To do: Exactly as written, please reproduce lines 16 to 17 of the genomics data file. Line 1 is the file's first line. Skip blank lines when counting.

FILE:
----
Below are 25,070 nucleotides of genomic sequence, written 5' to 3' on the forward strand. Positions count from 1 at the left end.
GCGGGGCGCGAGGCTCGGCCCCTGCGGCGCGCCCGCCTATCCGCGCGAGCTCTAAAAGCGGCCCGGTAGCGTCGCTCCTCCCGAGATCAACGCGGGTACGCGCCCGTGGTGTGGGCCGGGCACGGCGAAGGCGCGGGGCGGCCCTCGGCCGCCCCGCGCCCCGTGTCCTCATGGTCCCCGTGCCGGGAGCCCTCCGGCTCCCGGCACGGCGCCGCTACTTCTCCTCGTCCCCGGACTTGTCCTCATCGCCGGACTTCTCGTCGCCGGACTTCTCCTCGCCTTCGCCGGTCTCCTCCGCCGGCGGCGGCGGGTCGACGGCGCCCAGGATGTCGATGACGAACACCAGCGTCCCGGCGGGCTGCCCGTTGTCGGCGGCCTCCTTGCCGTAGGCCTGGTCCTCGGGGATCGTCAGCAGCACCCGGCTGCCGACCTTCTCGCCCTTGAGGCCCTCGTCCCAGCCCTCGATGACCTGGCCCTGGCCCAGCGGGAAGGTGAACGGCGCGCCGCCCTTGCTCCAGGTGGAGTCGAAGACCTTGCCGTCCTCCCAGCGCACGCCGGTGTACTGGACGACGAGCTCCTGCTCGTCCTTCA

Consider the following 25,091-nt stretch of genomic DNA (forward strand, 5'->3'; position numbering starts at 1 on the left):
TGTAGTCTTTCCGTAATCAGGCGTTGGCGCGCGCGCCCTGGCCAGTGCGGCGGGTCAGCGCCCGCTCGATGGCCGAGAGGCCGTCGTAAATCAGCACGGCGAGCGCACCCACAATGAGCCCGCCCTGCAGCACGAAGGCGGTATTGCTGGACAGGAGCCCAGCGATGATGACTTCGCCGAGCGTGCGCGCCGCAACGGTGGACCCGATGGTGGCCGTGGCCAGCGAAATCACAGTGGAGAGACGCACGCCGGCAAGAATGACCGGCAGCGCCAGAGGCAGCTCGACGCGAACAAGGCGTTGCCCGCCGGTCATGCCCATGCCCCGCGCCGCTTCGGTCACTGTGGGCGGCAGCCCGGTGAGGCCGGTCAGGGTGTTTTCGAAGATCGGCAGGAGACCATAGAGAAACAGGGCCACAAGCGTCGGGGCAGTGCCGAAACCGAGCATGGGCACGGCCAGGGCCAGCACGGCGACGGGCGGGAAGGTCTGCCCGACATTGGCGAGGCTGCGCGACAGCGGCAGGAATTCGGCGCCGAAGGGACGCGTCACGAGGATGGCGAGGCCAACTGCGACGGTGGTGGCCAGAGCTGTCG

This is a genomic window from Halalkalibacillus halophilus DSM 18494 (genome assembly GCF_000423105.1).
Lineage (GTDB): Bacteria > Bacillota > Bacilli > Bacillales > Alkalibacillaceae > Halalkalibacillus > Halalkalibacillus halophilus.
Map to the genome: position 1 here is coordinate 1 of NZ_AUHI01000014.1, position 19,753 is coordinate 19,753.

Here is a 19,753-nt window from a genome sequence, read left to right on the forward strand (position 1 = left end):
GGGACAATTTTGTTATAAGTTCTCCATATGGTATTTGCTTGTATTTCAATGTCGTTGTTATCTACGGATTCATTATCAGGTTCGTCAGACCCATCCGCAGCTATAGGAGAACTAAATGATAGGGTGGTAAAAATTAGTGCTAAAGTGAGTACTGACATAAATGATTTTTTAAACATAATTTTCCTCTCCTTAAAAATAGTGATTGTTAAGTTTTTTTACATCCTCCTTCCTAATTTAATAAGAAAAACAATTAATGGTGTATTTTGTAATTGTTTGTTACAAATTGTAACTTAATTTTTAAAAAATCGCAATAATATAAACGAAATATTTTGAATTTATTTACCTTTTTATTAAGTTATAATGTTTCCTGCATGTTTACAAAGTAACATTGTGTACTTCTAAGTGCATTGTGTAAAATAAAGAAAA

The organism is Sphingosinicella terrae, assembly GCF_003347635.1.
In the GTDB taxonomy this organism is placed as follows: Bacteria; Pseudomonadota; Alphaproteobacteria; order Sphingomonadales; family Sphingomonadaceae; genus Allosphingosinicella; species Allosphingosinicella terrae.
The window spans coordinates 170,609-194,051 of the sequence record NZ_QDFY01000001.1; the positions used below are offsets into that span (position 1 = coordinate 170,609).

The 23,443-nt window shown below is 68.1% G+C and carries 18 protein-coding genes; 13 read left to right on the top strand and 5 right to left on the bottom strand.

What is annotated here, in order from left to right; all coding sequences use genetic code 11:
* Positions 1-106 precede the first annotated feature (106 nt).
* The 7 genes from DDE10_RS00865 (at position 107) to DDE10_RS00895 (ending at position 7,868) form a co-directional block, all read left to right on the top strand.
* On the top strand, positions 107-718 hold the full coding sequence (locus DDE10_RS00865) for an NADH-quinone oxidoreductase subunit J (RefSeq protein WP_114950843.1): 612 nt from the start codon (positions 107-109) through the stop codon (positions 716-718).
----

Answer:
* The 7 genes from DDE10_RS00865 (at position 107) to DDE10_RS00895 (ending at position 7,868) form a co-directional block, all read left to right on the top strand.
* On the top strand, positions 107-718 hold the full coding sequence (locus DDE10_RS00865) for an NADH-quinone oxidoreductase subunit J (RefSeq protein WP_114950843.1): 612 nt from the start codon (positions 107-109) through the stop codon (positions 716-718).